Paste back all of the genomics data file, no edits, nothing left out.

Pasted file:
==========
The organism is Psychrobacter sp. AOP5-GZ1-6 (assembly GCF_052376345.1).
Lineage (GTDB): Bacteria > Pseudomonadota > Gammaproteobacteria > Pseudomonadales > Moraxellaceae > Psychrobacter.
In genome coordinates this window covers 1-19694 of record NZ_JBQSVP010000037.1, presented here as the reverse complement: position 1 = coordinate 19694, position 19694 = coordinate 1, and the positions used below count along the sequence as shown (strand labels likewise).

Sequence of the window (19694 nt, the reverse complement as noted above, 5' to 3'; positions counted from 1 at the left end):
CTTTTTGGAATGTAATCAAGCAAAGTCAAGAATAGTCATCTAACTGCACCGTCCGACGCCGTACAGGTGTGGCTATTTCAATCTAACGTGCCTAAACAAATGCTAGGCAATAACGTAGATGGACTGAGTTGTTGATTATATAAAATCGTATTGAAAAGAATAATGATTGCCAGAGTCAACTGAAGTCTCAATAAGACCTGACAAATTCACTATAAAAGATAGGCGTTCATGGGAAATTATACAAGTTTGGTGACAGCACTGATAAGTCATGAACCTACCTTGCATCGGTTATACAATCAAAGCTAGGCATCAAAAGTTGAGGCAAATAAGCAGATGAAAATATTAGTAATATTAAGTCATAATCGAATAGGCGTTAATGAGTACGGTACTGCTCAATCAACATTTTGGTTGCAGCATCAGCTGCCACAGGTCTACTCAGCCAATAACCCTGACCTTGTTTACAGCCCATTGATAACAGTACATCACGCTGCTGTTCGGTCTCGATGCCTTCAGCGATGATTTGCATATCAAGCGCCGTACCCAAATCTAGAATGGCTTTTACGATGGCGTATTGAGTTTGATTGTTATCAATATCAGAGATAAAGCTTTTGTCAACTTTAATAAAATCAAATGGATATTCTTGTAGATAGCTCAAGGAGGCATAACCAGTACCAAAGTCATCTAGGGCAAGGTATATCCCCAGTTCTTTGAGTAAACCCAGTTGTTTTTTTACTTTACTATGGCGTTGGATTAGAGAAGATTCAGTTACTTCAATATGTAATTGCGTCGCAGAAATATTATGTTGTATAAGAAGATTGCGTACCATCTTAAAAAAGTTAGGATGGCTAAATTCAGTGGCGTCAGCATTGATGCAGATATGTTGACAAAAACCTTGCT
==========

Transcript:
The organism is Psychrobacter sp. AOP5-GZ1-6 (assembly GCF_052376345.1).
Lineage (GTDB): Bacteria > Pseudomonadota > Gammaproteobacteria > Pseudomonadales > Moraxellaceae > Psychrobacter.
In genome coordinates this window covers 1-19694 of record NZ_JBQSVP010000037.1, presented here as the reverse complement: position 1 = coordinate 19694, position 19694 = coordinate 1, and the positions used below count along the sequence as shown (strand labels likewise).

Sequence of the window (19694 nt, the reverse complement as noted above, 5' to 3'; positions counted from 1 at the left end):
CTTTTTGGAATGTAATCAAGCAAAGTCAAGAATAGTCATCTAACTGCACCGTCCGACGCCGTACAGGTGTGGCTATTTCAATCTAACGTGCCTAAACAAATGCTAGGCAATAACGTAGATGGACTGAGTTGTTGATTATATAAAATCGTATTGAAAAGAATAATGATTGCCAGAGTCAACTGAAGTCTCAATAAGACCTGACAAATTCACTATAAAAGATAGGCGTTCATGGGAAATTATACAAGTTTGGTGACAGCACTGATAAGTCATGAACCTACCTTGCATCGGTTATACAATCAAAGCTAGGCATCAAAAGTTGAGGCAAATAAGCAGATGAAAATATTAGTAATATTAAGTCATAATCGAATAGGCGTTAATGAGTACGGTACTGCTCAATCAACATTTTGGTTGCAGCATCAGCTGCCACAGGTCTACTCAGCCAATAACCCTGACCTTGTTTACAGCCCATTGATAACAGTACATCACGCTGCTGTTCGGTCTCGATGCCTTCAGCGATGATTTGCATATCAAGCGCCGTACCCAAATCTAGAATGGCTTTTACGATGGCGTATTGAGTTTGATTGTTATCAATATCAGAGATAAAGCTTTTGTCAACTTTAATAAAATCAAATGGATATTCTTGTAGATAGCTCAAGGAGGCATAACCAGTACCAAAGTCATCTAGGGCAAGGTATATCCCCAGTTCTTTGAGTAAACCCAGTTGTTTTTTTACTTTACTATGGCGTTGGATTAGAGAAGATTCAGTTACTTCAATATGTAATTGCGTCGCAGAAATATTATGTTGTATAAGAAGATTGCGTACCATCTTAAAAAAGTTAGGATGGCTAAATTCAGTGGCGTCAGCATTGATGCAGATATGTTGACAAAAACCTTGCT